A 2022 Guide to Best Practice for Remote Working

COVID and advances in technology have combined to make remote working a new normal for business around the globe. But such a fundamental shift brings with it many new challenges; for both employees and employers. How do you make it work well – really well – for all parties? And what are the new best practice guidelines to follow?

The COVID pandemic has impacted so many aspects of life.  For example, it’s fundamentally changed how we work and how many businesses operate, with remote working and working from home (WFH) now commonplace around the world.

And the future of work, including talent sourcing and hiring, is looking more and more ‘remote’ in nature.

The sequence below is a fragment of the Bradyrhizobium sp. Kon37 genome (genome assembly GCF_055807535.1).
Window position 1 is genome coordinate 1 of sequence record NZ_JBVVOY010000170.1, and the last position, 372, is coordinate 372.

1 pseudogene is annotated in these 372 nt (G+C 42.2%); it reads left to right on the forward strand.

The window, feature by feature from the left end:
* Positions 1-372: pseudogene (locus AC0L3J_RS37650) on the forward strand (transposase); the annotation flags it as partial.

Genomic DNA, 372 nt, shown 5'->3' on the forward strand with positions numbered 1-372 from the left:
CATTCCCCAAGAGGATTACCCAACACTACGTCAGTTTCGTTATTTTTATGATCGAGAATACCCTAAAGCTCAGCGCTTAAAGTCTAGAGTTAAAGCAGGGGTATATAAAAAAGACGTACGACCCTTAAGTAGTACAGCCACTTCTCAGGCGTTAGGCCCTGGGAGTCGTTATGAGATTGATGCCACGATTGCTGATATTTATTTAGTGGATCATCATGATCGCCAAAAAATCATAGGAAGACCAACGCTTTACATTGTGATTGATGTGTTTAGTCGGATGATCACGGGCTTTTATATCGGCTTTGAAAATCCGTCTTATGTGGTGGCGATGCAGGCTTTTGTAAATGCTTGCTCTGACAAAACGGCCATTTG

According to a 2020 Gartner report, 74% of companies are planning for a permanent shift to some degree of remote work. This number is backed up by many subsequent surveys, including 2021 data from McKinsey which found that about 20-25% of the workforces in countries with advanced economies could work from home three to five days a week.

So perhaps it’s time now for employers and employees to look anew at this ‘new norm’ to ascertain best practice guidelines for the benefit of all.


A work from home policy is a great way for employers to start…

If you’re an employer, developing a new company-wide ‘Work From Home Policy’ is a great way to regulate every aspect of this new way of working. It should include everything from permissions, working hours and record-keeping, health and safety obligations, mental health and wellbeing services, remote worker entitlements, tax and insurances, confidential Information policy and procedures, equipment and more.